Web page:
Social Security and Sedentary Duty
When the Social Security Administration makes disability determinations, it uses a system that scales the work people do from sedentary to very heavy. The full scale is as follows: sedentary, light, medium, heavy, and very heavy. Sedentary work, as it happens, accounts for the majority of jobs in the U.S; indeed, 80 percent of jobs are classified either as sedentary or light work, according to the New York Times. A Residual Functional Capacity (RFC) assessment of performing less than sedentary work is required in order to be considered disabled under Social Security’s standards.
Lifting and Carrying Objects No Heavier than 10 Pounds
As per the Social Security’s physical exertion requirements of § 404.1567, sedentary work does not involve lifting more than 10 pounds at a time. Sedentary work does involve occasionally carrying or lifting objects such as ledgers, docket files, and smaller tools. “Occasionally” can be understood to mean very little to one third of the time. Furthermore, for work to be considered sedentary, an employee who must hold a handheld medical assistive device must be able to do so without his or her work being impeded. If not, he or she may be considered disabled.
Unimpeded Walking and Standing are Typical Requirements for Sedentary Work, But Not More than Two Hours in an Eight Hour Work Day
Despite sitting for the majority of the time, sedentary work does usually involve some walking and standing. Generally, no more than two hours of the day will involve walking or standing for a job to be categorized as sedentary, while the remaining six hours of an eight hour work day are carried out while seated. Alternate sitting and standing ability is needed for most sedentary jobs.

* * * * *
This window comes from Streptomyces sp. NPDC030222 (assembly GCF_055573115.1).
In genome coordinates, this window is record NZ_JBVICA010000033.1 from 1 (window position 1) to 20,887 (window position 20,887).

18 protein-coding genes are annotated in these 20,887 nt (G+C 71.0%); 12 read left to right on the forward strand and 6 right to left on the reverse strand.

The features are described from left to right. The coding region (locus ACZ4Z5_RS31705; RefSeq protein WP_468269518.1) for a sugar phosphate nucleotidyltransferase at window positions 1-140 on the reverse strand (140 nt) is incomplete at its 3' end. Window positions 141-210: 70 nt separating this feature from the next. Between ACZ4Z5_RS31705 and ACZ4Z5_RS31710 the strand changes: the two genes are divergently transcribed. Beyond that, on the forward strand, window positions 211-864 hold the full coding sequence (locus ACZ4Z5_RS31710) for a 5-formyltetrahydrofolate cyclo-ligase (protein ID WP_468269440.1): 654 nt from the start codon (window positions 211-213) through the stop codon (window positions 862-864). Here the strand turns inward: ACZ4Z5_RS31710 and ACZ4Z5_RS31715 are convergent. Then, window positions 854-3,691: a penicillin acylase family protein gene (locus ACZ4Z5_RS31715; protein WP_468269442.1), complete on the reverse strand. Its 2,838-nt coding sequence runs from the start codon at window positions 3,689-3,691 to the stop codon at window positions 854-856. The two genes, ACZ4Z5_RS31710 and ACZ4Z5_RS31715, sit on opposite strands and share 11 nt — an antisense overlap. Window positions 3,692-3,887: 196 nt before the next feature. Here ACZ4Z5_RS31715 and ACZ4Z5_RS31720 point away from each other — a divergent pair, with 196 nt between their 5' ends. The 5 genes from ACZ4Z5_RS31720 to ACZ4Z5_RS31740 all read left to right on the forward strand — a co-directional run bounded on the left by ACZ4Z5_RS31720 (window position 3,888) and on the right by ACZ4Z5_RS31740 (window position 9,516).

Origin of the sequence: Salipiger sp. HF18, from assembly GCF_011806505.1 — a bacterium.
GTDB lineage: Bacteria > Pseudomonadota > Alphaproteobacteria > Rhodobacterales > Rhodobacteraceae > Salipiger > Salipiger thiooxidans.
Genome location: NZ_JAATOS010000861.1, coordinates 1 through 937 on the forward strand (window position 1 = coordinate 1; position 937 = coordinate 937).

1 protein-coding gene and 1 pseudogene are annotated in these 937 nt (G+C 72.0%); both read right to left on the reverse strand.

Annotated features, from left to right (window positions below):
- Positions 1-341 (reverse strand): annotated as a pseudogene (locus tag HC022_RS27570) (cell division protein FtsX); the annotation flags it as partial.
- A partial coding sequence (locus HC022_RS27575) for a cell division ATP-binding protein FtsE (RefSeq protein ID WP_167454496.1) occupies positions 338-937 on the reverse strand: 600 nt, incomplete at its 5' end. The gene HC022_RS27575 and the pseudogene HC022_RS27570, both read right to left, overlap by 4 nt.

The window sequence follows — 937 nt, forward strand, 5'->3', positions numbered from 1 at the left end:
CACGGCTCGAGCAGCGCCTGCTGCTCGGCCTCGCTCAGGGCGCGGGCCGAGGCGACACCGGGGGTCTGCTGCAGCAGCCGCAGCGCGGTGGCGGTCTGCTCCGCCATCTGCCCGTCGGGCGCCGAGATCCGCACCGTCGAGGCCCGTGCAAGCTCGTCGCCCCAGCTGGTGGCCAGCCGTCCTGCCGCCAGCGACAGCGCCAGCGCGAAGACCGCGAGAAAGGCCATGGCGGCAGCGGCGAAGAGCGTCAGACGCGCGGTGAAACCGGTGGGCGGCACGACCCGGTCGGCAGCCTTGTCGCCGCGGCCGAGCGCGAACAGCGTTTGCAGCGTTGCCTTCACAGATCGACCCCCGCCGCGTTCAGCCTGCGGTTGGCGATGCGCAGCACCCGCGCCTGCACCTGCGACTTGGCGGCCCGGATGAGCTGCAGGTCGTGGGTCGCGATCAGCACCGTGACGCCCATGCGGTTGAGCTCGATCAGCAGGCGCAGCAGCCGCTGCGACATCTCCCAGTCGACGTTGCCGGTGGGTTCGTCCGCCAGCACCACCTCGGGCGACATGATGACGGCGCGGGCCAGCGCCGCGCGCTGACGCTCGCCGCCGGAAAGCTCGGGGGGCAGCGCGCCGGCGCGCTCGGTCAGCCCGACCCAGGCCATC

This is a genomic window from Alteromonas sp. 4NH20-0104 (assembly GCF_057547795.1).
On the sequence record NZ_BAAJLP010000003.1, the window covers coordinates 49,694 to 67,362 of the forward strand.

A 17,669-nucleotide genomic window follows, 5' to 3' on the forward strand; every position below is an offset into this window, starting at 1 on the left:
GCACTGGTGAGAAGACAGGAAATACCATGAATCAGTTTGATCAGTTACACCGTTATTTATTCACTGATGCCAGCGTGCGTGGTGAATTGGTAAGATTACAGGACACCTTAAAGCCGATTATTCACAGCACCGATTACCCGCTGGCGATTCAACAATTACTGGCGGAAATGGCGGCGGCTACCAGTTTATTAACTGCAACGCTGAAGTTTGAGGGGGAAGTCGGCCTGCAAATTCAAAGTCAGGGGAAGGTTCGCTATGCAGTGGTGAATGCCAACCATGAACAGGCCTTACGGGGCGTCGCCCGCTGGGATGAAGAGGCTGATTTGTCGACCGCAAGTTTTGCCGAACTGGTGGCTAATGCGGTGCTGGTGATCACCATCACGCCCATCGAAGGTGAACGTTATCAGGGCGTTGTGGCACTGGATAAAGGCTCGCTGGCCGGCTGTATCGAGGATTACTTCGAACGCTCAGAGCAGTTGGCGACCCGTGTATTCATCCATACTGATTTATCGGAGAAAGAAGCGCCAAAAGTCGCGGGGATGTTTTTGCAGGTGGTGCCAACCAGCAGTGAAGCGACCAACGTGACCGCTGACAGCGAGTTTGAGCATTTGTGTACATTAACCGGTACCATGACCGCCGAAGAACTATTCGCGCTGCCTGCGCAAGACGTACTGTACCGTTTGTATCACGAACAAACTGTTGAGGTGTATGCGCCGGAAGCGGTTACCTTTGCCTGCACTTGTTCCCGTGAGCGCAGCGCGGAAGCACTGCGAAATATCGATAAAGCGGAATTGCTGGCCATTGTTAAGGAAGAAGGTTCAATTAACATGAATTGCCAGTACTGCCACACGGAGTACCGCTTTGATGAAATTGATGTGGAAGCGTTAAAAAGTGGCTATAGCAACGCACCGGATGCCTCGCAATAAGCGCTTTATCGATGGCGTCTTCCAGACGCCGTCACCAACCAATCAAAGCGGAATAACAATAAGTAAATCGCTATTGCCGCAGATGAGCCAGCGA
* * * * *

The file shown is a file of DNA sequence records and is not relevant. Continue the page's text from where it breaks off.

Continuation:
Standing, Walking, and Finger Dexterity is Sedentary Work
A job is defined as sedentary when walking and standing are a necessity on occasion, and when other sedentary criteria can be met, such as lifting over 10 pounds. Many people with back injuries are capable of standing and walking, as well as sitting for long periods, but stooping can quickly become problematic and painful. The majority of the work required by a sedentary job is usually performed while seated. Good hand and finger mobility and dexterity are usually necessary to perform sedentary work. If you are able to carry out most of the physical tasks associated with a sedentary job, such as lifting up to 10 pounds and occasional walking and standing, but you are unable to perform repetitive hand-finger actions, you may be found disabled. Other restrictions that erode the sedentary based of work may include visual, environmental, communication, and mental restrictions.
Reach Out to an Experienced West Palm Beach Social Security Disability Lawyer Today
For all your questions and legal needs concerning Social Security Disability, call the West Palm Beach Social Security Disability attorneys of Celeste Law Firm at 561-478-2447 today. We are available to assist you immediately.